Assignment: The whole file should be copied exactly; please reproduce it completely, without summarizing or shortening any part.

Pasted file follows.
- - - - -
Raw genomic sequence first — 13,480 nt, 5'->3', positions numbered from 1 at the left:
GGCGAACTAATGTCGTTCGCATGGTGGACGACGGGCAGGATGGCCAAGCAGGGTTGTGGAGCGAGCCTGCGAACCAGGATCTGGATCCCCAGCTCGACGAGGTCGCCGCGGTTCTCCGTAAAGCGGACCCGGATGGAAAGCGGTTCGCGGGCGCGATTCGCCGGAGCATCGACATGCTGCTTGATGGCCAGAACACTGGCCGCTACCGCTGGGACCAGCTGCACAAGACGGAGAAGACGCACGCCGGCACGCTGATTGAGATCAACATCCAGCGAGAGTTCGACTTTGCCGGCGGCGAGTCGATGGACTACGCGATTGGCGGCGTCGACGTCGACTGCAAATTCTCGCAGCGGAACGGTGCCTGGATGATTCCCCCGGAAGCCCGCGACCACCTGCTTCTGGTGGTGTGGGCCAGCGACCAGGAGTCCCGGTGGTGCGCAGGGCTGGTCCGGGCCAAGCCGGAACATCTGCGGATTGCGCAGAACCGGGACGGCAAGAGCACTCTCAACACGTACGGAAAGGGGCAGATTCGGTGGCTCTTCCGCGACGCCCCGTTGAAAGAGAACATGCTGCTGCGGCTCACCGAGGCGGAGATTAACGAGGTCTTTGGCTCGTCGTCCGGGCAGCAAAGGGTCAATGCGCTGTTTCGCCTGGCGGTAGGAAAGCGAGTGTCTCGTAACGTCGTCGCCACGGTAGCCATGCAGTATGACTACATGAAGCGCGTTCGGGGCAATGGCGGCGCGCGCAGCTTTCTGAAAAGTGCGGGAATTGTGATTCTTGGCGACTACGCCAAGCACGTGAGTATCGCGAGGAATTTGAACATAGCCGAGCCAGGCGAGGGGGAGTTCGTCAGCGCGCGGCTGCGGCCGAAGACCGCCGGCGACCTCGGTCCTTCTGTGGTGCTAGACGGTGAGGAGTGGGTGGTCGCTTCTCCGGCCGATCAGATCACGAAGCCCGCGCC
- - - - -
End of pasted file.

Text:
Raw genomic sequence first — 13,480 nt, 5'->3', positions numbered from 1 at the left:
GGCGAACTAATGTCGTTCGCATGGTGGACGACGGGCAGGATGGCCAAGCAGGGTTGTGGAGCGAGCCTGCGAACCAGGATCTGGATCCCCAGCTCGACGAGGTCGCCGCGGTTCTCCGTAAAGCGGACCCGGATGGAAAGCGGTTCGCGGGCGCGATTCGCCGGAGCATCGACATGCTGCTTGATGGCCAGAACACTGGCCGCTACCGCTGGGACCAGCTGCACAAGACGGAGAAGACGCACGCCGGCACGCTGATTGAGATCAACATCCAGCGAGAGTTCGACTTTGCCGGCGGCGAGTCGATGGACTACGCGATTGGCGGCGTCGACGTCGACTGCAAATTCTCGCAGCGGAACGGTGCCTGGATGATTCCCCCGGAAGCCCGCGACCACCTGCTTCTGGTGGTGTGGGCCAGCGACCAGGAGTCCCGGTGGTGCGCAGGGCTGGTCCGGGCCAAGCCGGAACATCTGCGGATTGCGCAGAACCGGGACGGCAAGAGCACTCTCAACACGTACGGAAAGGGGCAGATTCGGTGGCTCTTCCGCGACGCCCCGTTGAAAGAGAACATGCTGCTGCGGCTCACCGAGGCGGAGATTAACGAGGTCTTTGGCTCGTCGTCCGGGCAGCAAAGGGTCAATGCGCTGTTTCGCCTGGCGGTAGGAAAGCGAGTGTCTCGTAACGTCGTCGCCACGGTAGCCATGCAGTATGACTACATGAAGCGCGTTCGGGGCAATGGCGGCGCGCGCAGCTTTCTGAAAAGTGCGGGAATTGTGATTCTTGGCGACTACGCCAAGCACGTGAGTATCGCGAGGAATTTGAACATAGCCGAGCCAGGCGAGGGGGAGTTCGTCAGCGCGCGGCTGCGGCCGAAGACCGCCGGCGACCTCGGTCCTTCTGTGGTGCTAGACGGTGAGGAGTGGGTGGTCGCTTCTCCGGCCGATCAGATCACGAAGCCCGCGCC